Richard Reeves

The New Populism of Al Gore

NEW YORK -- Class warfare is in the eye and heart of the beholder. George W. Bush and the Republicans clearly believe that they can cast a winning issue by beating up Al Gore on his "people vs. power" speechmaking in Los Angeles.

Americans, unlike some Europeans, do not go around smashing the windows and scratching the paint of expensive cars to show their displeasure with those rich enough to buy fancy things. Usually Americans are trying to figure out how to get one for themselves. The rich, usually best represented by Republicans, do not like talk of class war because they have already won. Besides, American history, at least as interpreted by the winners, indicates that populism only works in hard times -- "The Grapes of Wrath" and all that.

But populism, the American version of European class war, is an equal opportunity political tool. That was demonstrated most recently by Ronald Reagan who, quite brilliantly, stood the idea and the American experience on its head in the 1980s. If you define populism as the idea that someone very big is screwing the little guy, Reagan's genius was switching the villain from "big business" to "big government." The man from California, traveling from west to east, made a lot of Americans believe that it was not the greed of Wall Street, or big banks and corporations, or investors and speculators that was doing them in; it was all those politicians and bureaucrats back in Washington.

Reagan's new populism swept all before it, including Bill Clinton, who was forced to govern in Reagan's shadow. He may be remembered as the boy with his finger in the dyke, holding back the anti-government flood that was Reaganism and that evolved into the mud puddles of Newt Gingrich and Tom DeLay and the other Republicans now running Congress as if it were at war with itself and the rest of the government.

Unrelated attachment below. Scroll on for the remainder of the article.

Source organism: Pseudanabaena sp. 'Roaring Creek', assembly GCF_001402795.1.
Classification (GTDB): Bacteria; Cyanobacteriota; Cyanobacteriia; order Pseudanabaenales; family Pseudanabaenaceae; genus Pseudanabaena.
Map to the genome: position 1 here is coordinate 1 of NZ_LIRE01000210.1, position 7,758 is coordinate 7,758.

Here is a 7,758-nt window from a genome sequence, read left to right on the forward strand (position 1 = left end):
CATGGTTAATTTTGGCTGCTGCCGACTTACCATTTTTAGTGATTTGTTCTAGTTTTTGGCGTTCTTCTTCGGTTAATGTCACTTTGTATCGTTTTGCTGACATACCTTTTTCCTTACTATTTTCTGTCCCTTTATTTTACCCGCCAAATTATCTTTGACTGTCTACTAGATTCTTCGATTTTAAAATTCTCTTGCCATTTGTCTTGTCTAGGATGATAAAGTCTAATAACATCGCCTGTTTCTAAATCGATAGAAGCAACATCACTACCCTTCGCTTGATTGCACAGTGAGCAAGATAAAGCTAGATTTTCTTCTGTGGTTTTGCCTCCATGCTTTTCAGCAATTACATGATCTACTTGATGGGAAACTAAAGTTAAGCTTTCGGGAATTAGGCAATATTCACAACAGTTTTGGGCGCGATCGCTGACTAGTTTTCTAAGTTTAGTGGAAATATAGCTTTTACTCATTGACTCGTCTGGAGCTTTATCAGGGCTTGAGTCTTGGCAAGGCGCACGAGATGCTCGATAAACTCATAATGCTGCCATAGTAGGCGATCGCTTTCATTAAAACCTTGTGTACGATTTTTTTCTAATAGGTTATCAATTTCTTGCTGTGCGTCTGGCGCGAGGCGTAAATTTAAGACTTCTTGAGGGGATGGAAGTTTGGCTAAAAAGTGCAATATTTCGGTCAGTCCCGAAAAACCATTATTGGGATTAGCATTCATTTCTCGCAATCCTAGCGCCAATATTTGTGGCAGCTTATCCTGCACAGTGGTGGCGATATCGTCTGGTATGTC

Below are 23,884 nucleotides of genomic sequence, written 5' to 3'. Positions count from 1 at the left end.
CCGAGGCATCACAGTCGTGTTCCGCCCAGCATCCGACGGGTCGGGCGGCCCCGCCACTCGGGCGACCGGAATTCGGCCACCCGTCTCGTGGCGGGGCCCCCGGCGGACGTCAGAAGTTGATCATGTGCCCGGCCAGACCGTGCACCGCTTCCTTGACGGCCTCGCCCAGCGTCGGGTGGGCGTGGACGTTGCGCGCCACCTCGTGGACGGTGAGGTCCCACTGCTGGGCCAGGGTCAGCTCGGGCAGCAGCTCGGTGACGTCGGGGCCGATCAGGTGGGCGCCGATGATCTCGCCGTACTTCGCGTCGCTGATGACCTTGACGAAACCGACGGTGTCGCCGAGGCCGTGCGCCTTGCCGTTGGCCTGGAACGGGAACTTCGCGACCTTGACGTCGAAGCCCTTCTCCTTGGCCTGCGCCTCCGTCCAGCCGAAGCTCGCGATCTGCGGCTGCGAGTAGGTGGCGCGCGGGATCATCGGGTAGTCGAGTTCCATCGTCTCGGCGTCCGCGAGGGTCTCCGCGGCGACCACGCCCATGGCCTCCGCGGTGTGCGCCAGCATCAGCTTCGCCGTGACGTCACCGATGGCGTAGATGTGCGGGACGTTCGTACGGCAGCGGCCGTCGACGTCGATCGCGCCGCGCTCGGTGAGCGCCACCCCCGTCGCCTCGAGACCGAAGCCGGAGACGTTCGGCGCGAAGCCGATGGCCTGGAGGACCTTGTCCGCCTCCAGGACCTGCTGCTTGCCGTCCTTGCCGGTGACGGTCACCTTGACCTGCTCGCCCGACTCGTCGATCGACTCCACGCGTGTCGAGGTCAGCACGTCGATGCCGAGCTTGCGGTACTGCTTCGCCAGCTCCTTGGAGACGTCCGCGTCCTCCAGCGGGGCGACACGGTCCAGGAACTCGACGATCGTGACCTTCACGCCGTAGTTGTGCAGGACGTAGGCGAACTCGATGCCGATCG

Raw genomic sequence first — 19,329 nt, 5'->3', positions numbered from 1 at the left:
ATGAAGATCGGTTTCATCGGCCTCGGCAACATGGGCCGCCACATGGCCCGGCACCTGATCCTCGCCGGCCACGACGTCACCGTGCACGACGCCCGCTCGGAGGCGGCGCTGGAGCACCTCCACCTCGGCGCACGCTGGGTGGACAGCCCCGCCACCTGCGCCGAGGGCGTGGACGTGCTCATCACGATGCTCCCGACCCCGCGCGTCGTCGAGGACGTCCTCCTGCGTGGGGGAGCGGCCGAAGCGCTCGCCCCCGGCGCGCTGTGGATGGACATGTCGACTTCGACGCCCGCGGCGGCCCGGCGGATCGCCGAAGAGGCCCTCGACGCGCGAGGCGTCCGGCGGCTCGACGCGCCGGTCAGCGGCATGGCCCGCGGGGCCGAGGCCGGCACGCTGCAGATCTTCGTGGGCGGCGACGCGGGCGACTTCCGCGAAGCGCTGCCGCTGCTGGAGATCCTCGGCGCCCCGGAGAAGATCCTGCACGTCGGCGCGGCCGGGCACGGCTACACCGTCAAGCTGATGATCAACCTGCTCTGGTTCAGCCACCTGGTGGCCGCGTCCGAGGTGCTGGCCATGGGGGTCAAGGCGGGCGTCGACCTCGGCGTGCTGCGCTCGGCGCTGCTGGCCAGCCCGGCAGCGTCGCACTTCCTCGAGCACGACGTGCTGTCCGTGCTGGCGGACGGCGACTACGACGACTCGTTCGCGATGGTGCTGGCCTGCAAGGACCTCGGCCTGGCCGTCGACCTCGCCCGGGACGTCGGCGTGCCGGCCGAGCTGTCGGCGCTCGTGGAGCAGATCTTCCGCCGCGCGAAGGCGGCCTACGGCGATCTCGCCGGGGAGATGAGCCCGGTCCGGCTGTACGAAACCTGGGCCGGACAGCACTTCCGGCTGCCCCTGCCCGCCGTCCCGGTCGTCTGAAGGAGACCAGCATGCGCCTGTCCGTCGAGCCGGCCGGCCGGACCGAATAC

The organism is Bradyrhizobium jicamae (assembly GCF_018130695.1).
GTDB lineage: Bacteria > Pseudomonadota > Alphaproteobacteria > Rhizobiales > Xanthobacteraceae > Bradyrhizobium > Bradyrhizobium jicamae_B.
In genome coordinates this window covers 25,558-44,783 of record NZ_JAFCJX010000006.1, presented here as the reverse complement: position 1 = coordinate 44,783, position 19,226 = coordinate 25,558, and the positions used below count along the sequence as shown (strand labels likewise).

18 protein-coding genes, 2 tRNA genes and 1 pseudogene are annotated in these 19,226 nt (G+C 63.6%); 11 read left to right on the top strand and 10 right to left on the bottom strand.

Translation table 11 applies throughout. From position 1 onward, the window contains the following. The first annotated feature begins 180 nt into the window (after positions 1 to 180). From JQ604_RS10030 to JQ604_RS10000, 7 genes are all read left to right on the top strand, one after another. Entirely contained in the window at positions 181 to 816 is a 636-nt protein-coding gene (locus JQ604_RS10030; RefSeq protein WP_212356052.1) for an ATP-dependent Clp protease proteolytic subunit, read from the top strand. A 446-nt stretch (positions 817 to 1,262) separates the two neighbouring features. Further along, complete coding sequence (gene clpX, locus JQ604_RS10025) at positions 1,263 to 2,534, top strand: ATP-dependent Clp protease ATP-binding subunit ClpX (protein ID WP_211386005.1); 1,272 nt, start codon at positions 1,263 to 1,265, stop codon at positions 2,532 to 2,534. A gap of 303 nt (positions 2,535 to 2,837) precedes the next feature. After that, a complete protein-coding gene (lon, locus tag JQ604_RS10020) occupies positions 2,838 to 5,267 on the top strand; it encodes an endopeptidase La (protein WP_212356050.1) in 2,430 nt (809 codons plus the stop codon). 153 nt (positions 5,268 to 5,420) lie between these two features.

Now, Gore must believe that the pendulum is swinging back toward a new old populism. The Democratic candidate, whose populism went largely undetected at Harvard or in the Congress, obviously believes that many secure-looking Americans are not mad as hell as much as they are scared as hell.

The fundamental reason for fear, I would guess, is the tearing up of the last pages of the old social contract between American business and American workers. The front end of that contract -- benevolent lifetime employment and pension security provided by one company -- was shredded at least 25 years ago. The back pages -- allowing employees to move from job to job with reasonable working conditions and rules, decent health care and pension benefits and a shared purpose with each company -- are now going, too, if not already gone.

So who can you trust? Where do you turn as your parents get older, particularly if they have expensive health problems? What if one of your children needs special care or attention? Is anyone on salary protected anymore? Certainly few hourly employees are protected against anything at all anymore. Even with money in the bank, which few Americans have, and generous credit, which most everyone can get, there must be millions of families that could be wiped out very quickly if the fickle finger of fate points their way.

It's scary -- or so Gore seems to think. His message is we're all in this together. He will try to show that the Republican message is every man for himself, with compassion for all. Take Dick Cheney: There's a man who worked hard and ended up with a $20 million bonus leaving the job early to pursue other interests. He's not asking the government for help now. Why should you?

So it seems that the issue this time, as it has been so often, going back to the Constitutional Convention, is the role of government in a free society. Al Gore has chosen to try to persuade the nation that for most of the people, government is their friend most of the time -- or at least it is their last resort in bad times and good.

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